Guest Commentary: Two years ago, after the Seattle City Council voted 9-0 to cap the number of UberX, Lyft and Sidecar drivers on our streets, I wrote that the City Council might consider other caps on technology to protect the legitimate interests of Seattle residents. Even though the city eventually removed caps on ridesharing companies, thankfully we didn’t have to wait long for our intrepid city leaders to suggest another new cap on disruptive technology.
Mayor Ed Murray and City Councilman Tim Burgess are now proposing to cap, at 90, the number of nights that some property owners can offer on sites like AirBnB, HomeAway and VRBO to address the shortage of long-term rentals for families, improve housing affordability and support our hospitality industry.
[Clarification: The proposed 90-day rule wouldn’t apply to all homeowners, just those that are renting out a second property. In other words, if a property isn’t the primary residence of its owner, it could be rented for no more than 90 days per year on short-term rental sites.]
Frankly, I don’t understand why the City Council would stop at just limiting the number of nights Seattle property owners can supply online, when there are so many other pressing issues we could solve by regulating new technology.
Let me suggest a few other proposals the city might entertain.
1. To solve the traffic problem on our freeways, we should limit the number of online searches residents can make for new cars to one per month. If we make it more difficult to buy a new car, residents will be forced to own older cars that they won’t want to drive as much. Those citizens will then be more likely to take the bus or perhaps rent a bike from Pronto, the bike-sharing program the city just purchased for $1.4 million.
2. To cure overcrowding at SeaTac, we should limit the number of online reservations that Seattle travelers can book. If we make it more difficult to book travel, Seattleites will stay home longer and frequent local businesses during vacation time, increasing our tax revenues. With this plan, we would not need to build a new airport, which could save many millions of taxpayer dollars.
3. To curb obesity in our city, we should limit the number of OpenTable reservations Seattleites can make to one per month. People in our city eat out too much at fancy restaurants that use too much butter in their recipes. By regulating online reservations, we can force our citizens to adopt a more healthy lifestyle and limit the number of emergency room visits.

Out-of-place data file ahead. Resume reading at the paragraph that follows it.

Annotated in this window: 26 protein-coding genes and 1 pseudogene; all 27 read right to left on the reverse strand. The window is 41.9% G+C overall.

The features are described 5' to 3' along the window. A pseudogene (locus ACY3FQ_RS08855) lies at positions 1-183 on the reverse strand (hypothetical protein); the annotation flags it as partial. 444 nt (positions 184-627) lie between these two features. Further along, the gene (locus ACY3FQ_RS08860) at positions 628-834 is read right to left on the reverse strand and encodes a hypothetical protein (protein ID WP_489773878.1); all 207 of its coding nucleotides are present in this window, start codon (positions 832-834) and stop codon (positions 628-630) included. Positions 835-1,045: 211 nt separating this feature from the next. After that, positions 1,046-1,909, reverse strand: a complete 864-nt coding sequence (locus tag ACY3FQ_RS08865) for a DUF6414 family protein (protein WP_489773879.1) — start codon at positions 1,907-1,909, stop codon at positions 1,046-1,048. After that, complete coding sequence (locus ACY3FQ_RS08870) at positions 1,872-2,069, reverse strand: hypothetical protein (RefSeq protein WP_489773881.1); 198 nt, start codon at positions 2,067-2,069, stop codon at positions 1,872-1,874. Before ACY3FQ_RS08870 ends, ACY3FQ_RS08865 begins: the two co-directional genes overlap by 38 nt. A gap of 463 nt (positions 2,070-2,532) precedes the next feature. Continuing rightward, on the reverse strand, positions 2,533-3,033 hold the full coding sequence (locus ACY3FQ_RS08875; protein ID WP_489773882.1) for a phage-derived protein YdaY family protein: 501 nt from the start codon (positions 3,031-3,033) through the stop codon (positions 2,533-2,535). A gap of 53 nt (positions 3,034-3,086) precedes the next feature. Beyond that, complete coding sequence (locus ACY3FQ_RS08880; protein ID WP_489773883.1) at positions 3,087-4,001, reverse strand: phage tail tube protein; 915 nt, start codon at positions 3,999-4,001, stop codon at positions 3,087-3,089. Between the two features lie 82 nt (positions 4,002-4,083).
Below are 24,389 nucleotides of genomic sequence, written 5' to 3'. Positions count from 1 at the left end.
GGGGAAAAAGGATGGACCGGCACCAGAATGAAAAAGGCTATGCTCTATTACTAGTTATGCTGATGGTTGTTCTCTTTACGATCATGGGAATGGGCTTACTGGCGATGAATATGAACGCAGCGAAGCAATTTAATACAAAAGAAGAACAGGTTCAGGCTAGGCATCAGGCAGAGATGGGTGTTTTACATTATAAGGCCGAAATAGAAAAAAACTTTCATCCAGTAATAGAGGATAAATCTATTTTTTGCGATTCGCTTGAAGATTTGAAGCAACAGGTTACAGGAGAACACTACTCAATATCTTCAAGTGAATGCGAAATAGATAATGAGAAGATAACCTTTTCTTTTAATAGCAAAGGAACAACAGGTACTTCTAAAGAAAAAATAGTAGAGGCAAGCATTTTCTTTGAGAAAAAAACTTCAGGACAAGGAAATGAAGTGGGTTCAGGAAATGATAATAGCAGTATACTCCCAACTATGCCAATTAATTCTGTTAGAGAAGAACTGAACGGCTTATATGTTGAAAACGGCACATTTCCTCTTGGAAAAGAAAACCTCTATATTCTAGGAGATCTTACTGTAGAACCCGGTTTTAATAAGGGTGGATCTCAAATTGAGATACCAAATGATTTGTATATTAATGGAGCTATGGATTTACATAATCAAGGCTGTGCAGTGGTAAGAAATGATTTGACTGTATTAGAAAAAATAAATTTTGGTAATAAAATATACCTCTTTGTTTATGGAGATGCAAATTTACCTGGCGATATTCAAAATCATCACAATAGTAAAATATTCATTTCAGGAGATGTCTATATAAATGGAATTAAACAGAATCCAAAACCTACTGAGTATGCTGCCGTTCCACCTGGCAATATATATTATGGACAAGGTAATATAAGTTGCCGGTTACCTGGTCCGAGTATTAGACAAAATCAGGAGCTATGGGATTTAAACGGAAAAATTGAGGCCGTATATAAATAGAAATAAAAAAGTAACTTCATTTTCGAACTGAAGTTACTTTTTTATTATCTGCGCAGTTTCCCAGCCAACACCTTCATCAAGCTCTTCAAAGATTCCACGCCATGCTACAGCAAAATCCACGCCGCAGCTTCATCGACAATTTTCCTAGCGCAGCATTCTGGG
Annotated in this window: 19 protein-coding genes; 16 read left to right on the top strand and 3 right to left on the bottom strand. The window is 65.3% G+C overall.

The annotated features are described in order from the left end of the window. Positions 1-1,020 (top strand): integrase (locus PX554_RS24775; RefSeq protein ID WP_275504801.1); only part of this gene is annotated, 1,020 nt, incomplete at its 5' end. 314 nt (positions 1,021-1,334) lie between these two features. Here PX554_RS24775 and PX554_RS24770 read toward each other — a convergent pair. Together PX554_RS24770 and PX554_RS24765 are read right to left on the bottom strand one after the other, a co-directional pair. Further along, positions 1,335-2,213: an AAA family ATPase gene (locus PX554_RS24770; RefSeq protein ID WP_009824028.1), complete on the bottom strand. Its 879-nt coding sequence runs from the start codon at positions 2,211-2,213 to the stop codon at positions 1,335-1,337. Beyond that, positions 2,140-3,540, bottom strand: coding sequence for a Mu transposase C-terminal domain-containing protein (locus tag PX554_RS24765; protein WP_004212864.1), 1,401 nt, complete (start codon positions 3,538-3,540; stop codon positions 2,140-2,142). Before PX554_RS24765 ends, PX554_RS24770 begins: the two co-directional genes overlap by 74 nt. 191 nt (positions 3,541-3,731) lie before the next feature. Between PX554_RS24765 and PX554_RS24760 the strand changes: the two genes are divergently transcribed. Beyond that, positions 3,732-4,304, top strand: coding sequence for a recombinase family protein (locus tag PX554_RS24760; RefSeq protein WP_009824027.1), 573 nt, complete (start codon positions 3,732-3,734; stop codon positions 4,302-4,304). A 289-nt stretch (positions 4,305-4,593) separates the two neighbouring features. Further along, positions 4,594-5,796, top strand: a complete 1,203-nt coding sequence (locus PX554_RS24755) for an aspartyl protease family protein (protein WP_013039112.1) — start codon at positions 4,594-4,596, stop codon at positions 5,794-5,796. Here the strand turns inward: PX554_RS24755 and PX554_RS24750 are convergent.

4. To improve the test scores of our Seattle Public Schools, the city needs to limit the amount of time Seattle public school students spend on Twitch to three hours per week. Students who watch or play video games are less likely to be doing their homework. By limiting their screen time, we are likely to see test scores rise dramatically.
5. To lower the divorce rate in Seattle, we should cap the number of Tinder swipes within city limits to 15 per month. When Seattle residents find it too easy to date, they are less likely to settle down or stay married. Not only does divorce create undue hardship on families, but it also leads separated couples to move into two dwellings, exacerbating the housing shortage the city thought it might fix by regulating AirBnB, HomeAway and VRBO.
6. In addition to limiting new technologies, the City Council also might consider regulating new technology companies. For example, to address affordable housing in the downtown corridor, the city could simply force Amazon to stop paying its employees so much money. Regulating the amount Amazon pays its Seattle employees would have two beneficial effects: (1) Amazon employees would not be able to afford higher rents, forcing landlords to adjust their rates to reasonable levels, and (2) fewer people would want to work for Amazon, opening up housing for other residents. Of course, we wouldn’t want to single out Amazon. This salary regulation should apply to all companies that are innovating and hiring high-priced MBAs and engineers.
Problems like traffic, SeaTac, health, schools and divorce are important, like the long-term rental shortage in our city, and we can solve these issues so easily by regulating innovation. Please contact Mayor Murray and Councilman Burgess to signal your support before it’s too late.